Giant billboards with visuals of the bridge, attractive captions and pictures of Hasina and her late father, Bangabandhu Sheikh Mujibur Rahman, had been installed at strategic locations. Landmark buildings, both private and government, had been lit up.
“We have such celebrations on important national days like December 16 (Victory Day) or March 26 (Independence Day)…. The inauguration of the Padma Bridge is being celebrated across the country. It’s Padma nationalism,” said Aynul Islam, associate professor in the department of political science, Dhaka University.
Although Opposition parties like the BNP have criticised the government for the pomp and show and urged it to spend the resources on flood-hit Sylhet, the excitement among ordinary Bangladeshis about the bridge was hard to miss.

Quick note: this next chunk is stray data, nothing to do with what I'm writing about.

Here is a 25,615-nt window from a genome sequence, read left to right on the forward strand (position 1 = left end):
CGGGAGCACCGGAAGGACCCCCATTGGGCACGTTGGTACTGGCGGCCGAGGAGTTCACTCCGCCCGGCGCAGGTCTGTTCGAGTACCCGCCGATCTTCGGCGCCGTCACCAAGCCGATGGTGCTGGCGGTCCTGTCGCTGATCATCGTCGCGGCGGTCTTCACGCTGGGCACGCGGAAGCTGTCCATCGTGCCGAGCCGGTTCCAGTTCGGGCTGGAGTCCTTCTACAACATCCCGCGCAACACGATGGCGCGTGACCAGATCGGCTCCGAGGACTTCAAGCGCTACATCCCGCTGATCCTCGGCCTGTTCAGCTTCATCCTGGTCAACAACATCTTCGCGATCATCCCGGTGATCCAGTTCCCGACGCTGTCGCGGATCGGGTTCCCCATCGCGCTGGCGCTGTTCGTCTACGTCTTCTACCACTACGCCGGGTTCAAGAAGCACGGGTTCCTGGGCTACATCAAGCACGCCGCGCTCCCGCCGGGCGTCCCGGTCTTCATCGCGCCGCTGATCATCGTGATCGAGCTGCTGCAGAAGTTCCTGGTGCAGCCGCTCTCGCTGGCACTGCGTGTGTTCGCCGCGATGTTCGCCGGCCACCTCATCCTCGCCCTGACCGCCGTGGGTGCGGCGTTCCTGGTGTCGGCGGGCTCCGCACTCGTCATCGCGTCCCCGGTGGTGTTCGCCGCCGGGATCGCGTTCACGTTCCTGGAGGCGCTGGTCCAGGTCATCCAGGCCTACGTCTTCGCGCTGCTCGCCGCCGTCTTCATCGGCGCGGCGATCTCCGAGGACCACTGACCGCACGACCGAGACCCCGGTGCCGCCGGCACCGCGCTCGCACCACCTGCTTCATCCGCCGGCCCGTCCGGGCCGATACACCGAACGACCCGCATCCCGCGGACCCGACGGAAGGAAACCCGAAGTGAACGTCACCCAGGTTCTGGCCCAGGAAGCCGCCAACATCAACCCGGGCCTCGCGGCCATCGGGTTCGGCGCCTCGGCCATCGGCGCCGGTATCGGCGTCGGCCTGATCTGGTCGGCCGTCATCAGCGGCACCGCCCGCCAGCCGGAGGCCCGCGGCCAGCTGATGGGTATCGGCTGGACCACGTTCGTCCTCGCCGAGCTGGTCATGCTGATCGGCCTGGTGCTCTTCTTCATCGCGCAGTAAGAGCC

“I am dying to use the bridge when it’s thrown open to the public on Sunday and visit my home in Jessore.… At times, we have to wait 12 hours for the ferry. It will take me just six minutes now to cross the river,” said Razaul Karim, a private sector employee in Dhaka.
Bridges are a critical component of a nation’s infrastructure and play an important role in boosting economic activity. The Padma Bridge is expected to push the country’s GDP up by over 1.23 per cent. But can a bridge stoke nationalism?
A significant majority in Bangladesh thinks it can.
In her 35-minute address, Hasina explained why the structure over the Padma, known for its turbulent waves, enormous depth and sprawling expanse, was not merely “a pile of brick and cement”.
Hasina had begun planning for the bridge way back in 1997 during a trip to Japan. Although she had got the feasibility study done, the BNP-led government that came to power in 2001 shelved the project. “We came back in 2009 and again started planning for the bridge,” Hasina said.